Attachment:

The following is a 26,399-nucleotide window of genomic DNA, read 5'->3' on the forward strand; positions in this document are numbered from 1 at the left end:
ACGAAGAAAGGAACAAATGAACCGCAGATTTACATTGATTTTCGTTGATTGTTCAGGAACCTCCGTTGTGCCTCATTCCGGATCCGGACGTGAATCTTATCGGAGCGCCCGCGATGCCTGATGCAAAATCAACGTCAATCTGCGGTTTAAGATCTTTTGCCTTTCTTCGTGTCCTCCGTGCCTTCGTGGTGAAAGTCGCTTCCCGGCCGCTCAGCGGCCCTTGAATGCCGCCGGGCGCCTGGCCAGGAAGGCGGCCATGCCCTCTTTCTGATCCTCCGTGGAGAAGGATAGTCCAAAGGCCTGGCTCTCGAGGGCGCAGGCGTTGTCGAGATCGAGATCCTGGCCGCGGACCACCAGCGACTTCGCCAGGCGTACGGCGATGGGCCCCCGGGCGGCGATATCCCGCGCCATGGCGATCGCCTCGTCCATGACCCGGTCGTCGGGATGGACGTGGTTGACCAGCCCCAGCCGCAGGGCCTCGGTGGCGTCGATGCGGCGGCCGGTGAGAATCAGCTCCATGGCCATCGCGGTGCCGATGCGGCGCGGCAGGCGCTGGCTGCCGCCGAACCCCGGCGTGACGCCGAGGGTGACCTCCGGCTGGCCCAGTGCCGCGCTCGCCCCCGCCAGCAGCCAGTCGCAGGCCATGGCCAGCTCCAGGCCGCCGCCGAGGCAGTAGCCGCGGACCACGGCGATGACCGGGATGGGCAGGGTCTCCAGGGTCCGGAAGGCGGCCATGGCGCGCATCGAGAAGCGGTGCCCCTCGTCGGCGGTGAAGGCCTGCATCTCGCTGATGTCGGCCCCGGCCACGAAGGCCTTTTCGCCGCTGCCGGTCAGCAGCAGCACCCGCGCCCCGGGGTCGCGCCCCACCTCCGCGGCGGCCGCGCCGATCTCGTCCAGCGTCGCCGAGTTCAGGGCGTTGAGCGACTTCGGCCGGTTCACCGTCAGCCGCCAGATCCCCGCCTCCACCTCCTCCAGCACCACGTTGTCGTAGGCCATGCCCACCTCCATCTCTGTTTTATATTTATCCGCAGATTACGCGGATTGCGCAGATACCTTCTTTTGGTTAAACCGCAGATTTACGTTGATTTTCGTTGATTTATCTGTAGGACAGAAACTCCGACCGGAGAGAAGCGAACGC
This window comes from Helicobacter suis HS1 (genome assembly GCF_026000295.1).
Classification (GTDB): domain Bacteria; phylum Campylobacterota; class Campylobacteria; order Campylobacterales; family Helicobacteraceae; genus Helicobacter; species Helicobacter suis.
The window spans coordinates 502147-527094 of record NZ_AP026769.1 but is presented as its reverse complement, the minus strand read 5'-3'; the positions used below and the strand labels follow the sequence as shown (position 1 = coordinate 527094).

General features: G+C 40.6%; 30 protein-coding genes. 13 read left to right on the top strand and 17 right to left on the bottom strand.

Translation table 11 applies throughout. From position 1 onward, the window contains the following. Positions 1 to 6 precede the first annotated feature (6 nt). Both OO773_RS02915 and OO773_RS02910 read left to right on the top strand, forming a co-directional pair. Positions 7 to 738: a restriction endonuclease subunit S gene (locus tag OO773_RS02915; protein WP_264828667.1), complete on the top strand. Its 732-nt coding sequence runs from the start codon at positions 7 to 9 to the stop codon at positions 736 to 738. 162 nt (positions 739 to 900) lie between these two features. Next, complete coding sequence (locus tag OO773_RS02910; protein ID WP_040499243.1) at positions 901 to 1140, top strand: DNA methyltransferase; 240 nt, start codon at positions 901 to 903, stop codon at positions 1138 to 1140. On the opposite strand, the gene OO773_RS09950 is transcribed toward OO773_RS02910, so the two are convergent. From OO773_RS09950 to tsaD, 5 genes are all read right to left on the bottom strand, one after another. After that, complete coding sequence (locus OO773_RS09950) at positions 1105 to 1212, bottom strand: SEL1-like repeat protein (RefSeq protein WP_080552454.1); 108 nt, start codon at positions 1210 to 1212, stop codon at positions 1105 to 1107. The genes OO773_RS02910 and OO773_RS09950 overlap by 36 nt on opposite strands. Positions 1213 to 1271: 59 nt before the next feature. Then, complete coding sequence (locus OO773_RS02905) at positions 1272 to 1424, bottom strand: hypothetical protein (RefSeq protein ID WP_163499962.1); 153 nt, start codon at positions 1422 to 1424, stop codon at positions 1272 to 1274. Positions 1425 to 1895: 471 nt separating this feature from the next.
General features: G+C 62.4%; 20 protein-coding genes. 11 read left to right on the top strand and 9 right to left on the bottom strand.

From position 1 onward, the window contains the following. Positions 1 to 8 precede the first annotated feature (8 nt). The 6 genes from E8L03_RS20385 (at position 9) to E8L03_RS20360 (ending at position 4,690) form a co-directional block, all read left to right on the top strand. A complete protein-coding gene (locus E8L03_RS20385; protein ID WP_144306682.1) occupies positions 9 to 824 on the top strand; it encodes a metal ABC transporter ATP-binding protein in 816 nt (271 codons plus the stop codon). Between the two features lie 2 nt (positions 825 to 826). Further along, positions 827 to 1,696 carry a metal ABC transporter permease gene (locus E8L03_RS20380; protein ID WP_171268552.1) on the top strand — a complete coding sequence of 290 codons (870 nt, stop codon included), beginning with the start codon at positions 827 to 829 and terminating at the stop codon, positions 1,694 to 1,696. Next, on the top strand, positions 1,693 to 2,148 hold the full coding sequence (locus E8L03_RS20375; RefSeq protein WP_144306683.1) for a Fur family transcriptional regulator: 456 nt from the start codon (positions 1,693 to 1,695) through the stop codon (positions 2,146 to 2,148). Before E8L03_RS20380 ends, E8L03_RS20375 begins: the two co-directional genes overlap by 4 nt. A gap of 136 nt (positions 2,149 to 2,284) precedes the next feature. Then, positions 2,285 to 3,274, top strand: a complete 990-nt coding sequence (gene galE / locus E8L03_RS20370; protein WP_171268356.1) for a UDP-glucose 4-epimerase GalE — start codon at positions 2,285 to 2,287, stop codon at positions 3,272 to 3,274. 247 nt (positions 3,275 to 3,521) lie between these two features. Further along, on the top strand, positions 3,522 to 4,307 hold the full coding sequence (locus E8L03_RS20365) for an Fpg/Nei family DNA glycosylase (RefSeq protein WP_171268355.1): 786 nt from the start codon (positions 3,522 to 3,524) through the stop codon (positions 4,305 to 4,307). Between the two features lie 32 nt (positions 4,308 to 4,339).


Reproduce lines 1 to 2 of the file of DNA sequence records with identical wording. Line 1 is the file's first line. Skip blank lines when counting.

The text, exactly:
The following is a 26,399-nucleotide window of genomic DNA, read 5'->3' on the forward strand; positions in this document are numbered from 1 at the left end:
ACGAAGAAAGGAACAAATGAACCGCAGATTTACATTGATTTTCGTTGATTGTTCAGGAACCTCCGTTGTGCCTCATTCCGGATCCGGACGTGAATCTTATCGGAGCGCCCGCGATGCCTGATGCAAAATCAACGTCAATCTGCGGTTTAAGATCTTTTGCCTTTCTTCGTGTCCTCCGTGCCTTCGTGGTGAAAGTCGCTTCCCGGCCGCTCAGCGGCCCTTGAATGCCGCCGGGCGCCTGGCCAGGAAGGCGGCCATGCCCTCTTTCTGATCCTCCGTGGAGAAGGATAGTCCAAAGGCCTGGCTCTCGAGGGCGCAGGCGTTGTCGAGATCGAGATCCTGGCCGCGGACCACCAGCGACTTCGCCAGGCGTACGGCGATGGGCCCCCGGGCGGCGATATCCCGCGCCATGGCGATCGCCTCGTCCATGACCCGGTCGTCGGGATGGACGTGGTTGACCAGCCCCAGCCGCAGGGCCTCGGTGGCGTCGATGCGGCGGCCGGTGAGAATCAGCTCCATGGCCATCGCGGTGCCGATGCGGCGCGGCAGGCGCTGGCTGCCGCCGAACCCCGGCGTGACGCCGAGGGTGACCTCCGGCTGGCCCAGTGCCGCGCTCGCCCCCGCCAGCAGCCAGTCGCAGGCCATGGCCAGCTCCAGGCCGCCGCCGAGGCAGTAGCCGCGGACCACGGCGATGACCGGGATGGGCAGGGTCTCCAGGGTCCGGAAGGCGGCCATGGCGCGCATCGAGAAGCGGTGCCCCTCGTCGGCGGTGAAGGCCTGCATCTCGCTGATGTCGGCCCCGGCCACGAAGGCCTTTTCGCCGCTGCCGGTCAGCAGCAGCACCCGCGCCCCGGGGTCGCGCCCCACCTCCGCGGCGGCCGCGCCGATCTCGTCCAGCGTCGCCGAGTTCAGGGCGTTGAGCGACTTCGGCCGGTTCACCGTCAGCCGCCAGATCCCCGCCTCCACCTCCTCCAGCACCACGTTGTCGTAGGCCATGCCCACCTCCATCTCTGTTTTATATTTATCCGCAGATTACGCGGATTGCGCAGATACCTTCTTTTGGTTAAACCGCAGATTTACGTTGATTTTCGTTGATTTATCTGTAGGACAGAAACTCCGACCGGAGAGAAGCGAACGC